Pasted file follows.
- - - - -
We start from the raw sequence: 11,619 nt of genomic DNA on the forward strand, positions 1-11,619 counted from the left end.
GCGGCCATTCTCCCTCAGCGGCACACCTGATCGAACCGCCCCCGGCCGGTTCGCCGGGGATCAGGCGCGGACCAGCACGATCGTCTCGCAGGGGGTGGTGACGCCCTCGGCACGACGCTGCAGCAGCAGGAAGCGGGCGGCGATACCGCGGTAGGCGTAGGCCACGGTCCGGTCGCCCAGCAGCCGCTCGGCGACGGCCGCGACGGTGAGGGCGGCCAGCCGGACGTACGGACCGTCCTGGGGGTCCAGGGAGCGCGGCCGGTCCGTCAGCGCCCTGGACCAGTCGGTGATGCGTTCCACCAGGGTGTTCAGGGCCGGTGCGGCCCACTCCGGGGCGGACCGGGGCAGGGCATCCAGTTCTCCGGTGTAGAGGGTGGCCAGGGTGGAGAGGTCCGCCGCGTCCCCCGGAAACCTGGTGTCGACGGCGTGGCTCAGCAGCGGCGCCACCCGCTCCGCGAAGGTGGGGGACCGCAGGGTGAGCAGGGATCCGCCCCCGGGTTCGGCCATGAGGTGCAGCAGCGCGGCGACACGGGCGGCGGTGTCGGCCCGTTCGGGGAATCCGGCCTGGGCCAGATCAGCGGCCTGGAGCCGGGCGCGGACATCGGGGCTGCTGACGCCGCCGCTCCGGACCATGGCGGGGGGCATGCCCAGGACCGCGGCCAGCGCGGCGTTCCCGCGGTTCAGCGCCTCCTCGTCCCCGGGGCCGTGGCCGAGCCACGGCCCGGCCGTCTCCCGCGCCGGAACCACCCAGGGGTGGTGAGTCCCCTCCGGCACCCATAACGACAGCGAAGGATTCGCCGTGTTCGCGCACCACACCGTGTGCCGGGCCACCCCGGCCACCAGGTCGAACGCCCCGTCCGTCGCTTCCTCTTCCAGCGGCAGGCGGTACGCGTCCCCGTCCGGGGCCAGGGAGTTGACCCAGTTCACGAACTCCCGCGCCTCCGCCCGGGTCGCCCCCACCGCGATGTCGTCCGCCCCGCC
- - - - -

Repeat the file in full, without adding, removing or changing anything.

We start from the raw sequence: 11,619 nt of genomic DNA on the forward strand, positions 1-11,619 counted from the left end.
GCGGCCATTCTCCCTCAGCGGCACACCTGATCGAACCGCCCCCGGCCGGTTCGCCGGGGATCAGGCGCGGACCAGCACGATCGTCTCGCAGGGGGTGGTGACGCCCTCGGCACGACGCTGCAGCAGCAGGAAGCGGGCGGCGATACCGCGGTAGGCGTAGGCCACGGTCCGGTCGCCCAGCAGCCGCTCGGCGACGGCCGCGACGGTGAGGGCGGCCAGCCGGACGTACGGACCGTCCTGGGGGTCCAGGGAGCGCGGCCGGTCCGTCAGCGCCCTGGACCAGTCGGTGATGCGTTCCACCAGGGTGTTCAGGGCCGGTGCGGCCCACTCCGGGGCGGACCGGGGCAGGGCATCCAGTTCTCCGGTGTAGAGGGTGGCCAGGGTGGAGAGGTCCGCCGCGTCCCCCGGAAACCTGGTGTCGACGGCGTGGCTCAGCAGCGGCGCCACCCGCTCCGCGAAGGTGGGGGACCGCAGGGTGAGCAGGGATCCGCCCCCGGGTTCGGCCATGAGGTGCAGCAGCGCGGCGACACGGGCGGCGGTGTCGGCCCGTTCGGGGAATCCGGCCTGGGCCAGATCAGCGGCCTGGAGCCGGGCGCGGACATCGGGGCTGCTGACGCCGCCGCTCCGGACCATGGCGGGGGGCATGCCCAGGACCGCGGCCAGCGCGGCGTTCCCGCGGTTCAGCGCCTCCTCGTCCCCGGGGCCGTGGCCGAGCCACGGCCCGGCCGTCTCCCGCGCCGGAACCACCCAGGGGTGGTGAGTCCCCTCCGGCACCCATAACGACAGCGAAGGATTCGCCGTGTTCGCGCACCACACCGTGTGCCGGGCCACCCCGGCCACCAGGTCGAACGCCCCGTCCGTCGCTTCCTCTTCCAGCGGCAGGCGGTACGCGTCCCCGTCCGGGGCCAGGGAGTTGACCCAGTTCACGAACTCCCGCGCCTCCGCCCGGGTCGCCCCCACCGCGATGTCGTCCGCCCCGCC